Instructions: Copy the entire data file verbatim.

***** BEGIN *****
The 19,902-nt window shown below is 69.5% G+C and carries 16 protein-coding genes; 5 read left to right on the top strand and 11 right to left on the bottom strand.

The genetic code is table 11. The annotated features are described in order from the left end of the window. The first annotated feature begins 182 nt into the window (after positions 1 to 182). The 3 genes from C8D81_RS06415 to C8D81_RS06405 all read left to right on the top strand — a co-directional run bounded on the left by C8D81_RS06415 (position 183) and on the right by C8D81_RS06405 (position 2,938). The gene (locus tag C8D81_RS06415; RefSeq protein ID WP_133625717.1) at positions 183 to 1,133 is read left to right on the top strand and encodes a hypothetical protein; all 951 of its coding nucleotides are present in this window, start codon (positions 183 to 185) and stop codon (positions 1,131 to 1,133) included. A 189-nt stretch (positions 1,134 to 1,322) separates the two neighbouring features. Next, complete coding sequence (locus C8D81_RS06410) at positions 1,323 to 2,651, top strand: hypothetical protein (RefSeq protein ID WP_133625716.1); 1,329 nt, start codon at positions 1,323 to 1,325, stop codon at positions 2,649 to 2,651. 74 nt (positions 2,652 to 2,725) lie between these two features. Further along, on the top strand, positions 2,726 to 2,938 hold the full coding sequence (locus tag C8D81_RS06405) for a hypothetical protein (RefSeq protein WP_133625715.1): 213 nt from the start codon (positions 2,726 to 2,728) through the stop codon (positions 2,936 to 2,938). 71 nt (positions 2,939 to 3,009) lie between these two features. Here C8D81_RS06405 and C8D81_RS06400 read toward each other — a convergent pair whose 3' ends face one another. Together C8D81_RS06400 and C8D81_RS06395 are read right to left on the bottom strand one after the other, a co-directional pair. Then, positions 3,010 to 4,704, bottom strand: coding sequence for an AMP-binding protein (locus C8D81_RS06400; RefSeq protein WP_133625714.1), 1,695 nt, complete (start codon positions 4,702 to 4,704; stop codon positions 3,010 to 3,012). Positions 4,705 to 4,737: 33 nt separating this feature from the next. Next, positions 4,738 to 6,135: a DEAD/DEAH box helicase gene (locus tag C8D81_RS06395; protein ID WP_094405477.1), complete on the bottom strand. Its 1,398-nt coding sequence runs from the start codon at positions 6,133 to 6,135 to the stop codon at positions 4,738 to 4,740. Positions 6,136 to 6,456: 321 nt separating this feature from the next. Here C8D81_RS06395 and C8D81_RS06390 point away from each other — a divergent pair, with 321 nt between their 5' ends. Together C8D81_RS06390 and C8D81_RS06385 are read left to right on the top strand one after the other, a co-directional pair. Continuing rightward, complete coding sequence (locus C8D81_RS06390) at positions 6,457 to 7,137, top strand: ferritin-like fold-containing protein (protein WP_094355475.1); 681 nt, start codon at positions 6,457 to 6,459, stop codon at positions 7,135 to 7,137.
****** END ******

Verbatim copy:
The 19,902-nt window shown below is 69.5% G+C and carries 16 protein-coding genes; 5 read left to right on the top strand and 11 right to left on the bottom strand.

The genetic code is table 11. The annotated features are described in order from the left end of the window. The first annotated feature begins 182 nt into the window (after positions 1 to 182). The 3 genes from C8D81_RS06415 to C8D81_RS06405 all read left to right on the top strand — a co-directional run bounded on the left by C8D81_RS06415 (position 183) and on the right by C8D81_RS06405 (position 2,938). The gene (locus tag C8D81_RS06415; RefSeq protein ID WP_133625717.1) at positions 183 to 1,133 is read left to right on the top strand and encodes a hypothetical protein; all 951 of its coding nucleotides are present in this window, start codon (positions 183 to 185) and stop codon (positions 1,131 to 1,133) included. A 189-nt stretch (positions 1,134 to 1,322) separates the two neighbouring features. Next, complete coding sequence (locus C8D81_RS06410) at positions 1,323 to 2,651, top strand: hypothetical protein (RefSeq protein ID WP_133625716.1); 1,329 nt, start codon at positions 1,323 to 1,325, stop codon at positions 2,649 to 2,651. 74 nt (positions 2,652 to 2,725) lie between these two features. Further along, on the top strand, positions 2,726 to 2,938 hold the full coding sequence (locus tag C8D81_RS06405) for a hypothetical protein (RefSeq protein WP_133625715.1): 213 nt from the start codon (positions 2,726 to 2,728) through the stop codon (positions 2,936 to 2,938). 71 nt (positions 2,939 to 3,009) lie between these two features. Here C8D81_RS06405 and C8D81_RS06400 read toward each other — a convergent pair whose 3' ends face one another. Together C8D81_RS06400 and C8D81_RS06395 are read right to left on the bottom strand one after the other, a co-directional pair. Then, positions 3,010 to 4,704, bottom strand: coding sequence for an AMP-binding protein (locus C8D81_RS06400; RefSeq protein WP_133625714.1), 1,695 nt, complete (start codon positions 4,702 to 4,704; stop codon positions 3,010 to 3,012). Positions 4,705 to 4,737: 33 nt separating this feature from the next. Next, positions 4,738 to 6,135: a DEAD/DEAH box helicase gene (locus tag C8D81_RS06395; protein ID WP_094405477.1), complete on the bottom strand. Its 1,398-nt coding sequence runs from the start codon at positions 6,133 to 6,135 to the stop codon at positions 4,738 to 4,740. Positions 6,136 to 6,456: 321 nt separating this feature from the next. Here C8D81_RS06395 and C8D81_RS06390 point away from each other — a divergent pair, with 321 nt between their 5' ends. Together C8D81_RS06390 and C8D81_RS06385 are read left to right on the top strand one after the other, a co-directional pair. Continuing rightward, complete coding sequence (locus C8D81_RS06390) at positions 6,457 to 7,137, top strand: ferritin-like fold-containing protein (protein WP_094355475.1); 681 nt, start codon at positions 6,457 to 6,459, stop codon at positions 7,135 to 7,137.